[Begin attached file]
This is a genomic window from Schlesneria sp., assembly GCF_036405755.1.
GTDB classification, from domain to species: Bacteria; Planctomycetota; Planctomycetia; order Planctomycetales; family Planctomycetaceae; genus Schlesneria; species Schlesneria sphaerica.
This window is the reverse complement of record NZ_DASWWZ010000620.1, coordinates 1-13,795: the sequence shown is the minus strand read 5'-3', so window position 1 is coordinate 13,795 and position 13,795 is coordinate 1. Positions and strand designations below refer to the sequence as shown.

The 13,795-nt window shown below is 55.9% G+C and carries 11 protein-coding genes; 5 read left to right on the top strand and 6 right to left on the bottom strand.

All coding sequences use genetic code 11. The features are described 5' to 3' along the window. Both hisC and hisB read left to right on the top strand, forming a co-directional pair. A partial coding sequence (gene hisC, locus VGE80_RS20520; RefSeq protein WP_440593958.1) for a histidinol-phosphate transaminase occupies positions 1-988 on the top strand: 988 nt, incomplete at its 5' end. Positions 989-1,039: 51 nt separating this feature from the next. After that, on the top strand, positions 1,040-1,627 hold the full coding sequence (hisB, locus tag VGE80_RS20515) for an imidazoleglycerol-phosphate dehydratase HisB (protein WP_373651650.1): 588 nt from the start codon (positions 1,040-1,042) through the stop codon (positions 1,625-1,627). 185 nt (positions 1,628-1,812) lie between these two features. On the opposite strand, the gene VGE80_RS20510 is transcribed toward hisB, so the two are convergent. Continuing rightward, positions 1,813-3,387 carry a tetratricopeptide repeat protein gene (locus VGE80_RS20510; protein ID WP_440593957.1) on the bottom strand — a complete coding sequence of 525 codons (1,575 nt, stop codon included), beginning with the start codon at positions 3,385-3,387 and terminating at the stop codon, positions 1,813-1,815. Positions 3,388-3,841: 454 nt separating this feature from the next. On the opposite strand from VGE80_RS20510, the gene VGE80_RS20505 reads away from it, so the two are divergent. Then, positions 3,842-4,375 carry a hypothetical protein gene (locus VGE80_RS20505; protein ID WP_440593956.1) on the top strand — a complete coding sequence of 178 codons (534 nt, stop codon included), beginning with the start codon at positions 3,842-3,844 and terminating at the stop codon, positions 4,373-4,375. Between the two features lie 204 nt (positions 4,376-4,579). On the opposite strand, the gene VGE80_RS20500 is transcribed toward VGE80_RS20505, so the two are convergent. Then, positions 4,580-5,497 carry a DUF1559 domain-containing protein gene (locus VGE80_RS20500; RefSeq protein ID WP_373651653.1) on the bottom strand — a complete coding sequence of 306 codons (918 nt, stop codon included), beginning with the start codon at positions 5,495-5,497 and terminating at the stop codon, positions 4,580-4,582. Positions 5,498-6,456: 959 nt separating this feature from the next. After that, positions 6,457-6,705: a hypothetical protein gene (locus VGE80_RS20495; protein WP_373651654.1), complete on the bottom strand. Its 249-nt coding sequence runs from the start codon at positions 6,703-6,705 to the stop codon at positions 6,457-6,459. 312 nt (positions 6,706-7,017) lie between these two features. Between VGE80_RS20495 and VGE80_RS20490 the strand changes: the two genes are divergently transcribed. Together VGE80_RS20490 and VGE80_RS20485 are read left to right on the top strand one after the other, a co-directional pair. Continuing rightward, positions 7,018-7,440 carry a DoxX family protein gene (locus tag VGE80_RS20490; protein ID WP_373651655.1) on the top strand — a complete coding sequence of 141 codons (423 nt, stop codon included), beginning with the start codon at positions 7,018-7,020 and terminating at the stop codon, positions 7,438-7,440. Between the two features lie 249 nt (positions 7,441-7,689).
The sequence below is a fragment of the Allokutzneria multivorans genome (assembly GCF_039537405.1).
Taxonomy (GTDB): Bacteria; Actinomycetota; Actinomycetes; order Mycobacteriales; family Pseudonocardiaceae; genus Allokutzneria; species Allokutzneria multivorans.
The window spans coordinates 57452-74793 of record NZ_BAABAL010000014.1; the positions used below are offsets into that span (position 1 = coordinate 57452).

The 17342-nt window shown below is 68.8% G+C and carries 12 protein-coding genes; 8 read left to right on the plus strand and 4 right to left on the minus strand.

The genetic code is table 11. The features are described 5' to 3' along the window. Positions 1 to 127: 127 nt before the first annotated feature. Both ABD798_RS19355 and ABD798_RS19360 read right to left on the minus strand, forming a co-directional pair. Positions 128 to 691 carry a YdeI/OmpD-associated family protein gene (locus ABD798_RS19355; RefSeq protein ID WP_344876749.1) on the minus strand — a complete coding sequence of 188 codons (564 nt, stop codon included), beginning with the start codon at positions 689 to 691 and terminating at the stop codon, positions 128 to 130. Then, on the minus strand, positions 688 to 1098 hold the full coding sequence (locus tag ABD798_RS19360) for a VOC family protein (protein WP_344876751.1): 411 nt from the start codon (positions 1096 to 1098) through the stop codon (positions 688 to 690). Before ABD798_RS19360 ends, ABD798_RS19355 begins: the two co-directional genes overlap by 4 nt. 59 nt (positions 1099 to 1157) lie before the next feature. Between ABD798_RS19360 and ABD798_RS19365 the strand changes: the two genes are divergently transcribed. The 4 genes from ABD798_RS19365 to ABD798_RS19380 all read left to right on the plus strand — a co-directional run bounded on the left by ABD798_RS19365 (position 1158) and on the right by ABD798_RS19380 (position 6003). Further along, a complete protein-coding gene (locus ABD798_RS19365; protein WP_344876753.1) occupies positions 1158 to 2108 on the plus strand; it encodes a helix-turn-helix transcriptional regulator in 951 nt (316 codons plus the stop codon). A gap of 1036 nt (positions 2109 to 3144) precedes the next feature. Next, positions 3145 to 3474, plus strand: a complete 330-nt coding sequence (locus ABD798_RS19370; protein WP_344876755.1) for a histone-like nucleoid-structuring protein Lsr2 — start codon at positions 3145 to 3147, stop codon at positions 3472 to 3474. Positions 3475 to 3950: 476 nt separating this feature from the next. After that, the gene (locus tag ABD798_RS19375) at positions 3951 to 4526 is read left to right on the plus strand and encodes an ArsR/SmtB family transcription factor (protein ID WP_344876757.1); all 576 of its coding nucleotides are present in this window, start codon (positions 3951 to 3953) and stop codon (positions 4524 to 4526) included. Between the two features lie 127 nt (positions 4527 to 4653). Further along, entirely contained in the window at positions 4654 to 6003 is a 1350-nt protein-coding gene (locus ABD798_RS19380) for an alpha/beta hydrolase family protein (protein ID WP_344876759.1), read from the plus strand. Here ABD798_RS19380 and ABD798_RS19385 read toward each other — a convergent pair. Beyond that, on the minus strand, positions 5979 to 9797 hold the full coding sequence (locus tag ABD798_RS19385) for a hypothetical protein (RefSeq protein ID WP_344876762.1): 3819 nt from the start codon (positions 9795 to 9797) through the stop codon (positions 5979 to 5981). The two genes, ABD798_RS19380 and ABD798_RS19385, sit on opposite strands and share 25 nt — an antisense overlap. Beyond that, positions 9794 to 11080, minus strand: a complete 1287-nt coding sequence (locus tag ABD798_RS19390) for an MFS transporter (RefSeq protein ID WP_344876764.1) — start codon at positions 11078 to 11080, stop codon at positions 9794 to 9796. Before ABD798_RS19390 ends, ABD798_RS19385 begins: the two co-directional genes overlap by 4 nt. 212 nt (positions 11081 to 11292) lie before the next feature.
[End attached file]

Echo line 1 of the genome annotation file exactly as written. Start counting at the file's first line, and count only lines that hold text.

This is a genomic window from Schlesneria sp., assembly GCF_036405755.1.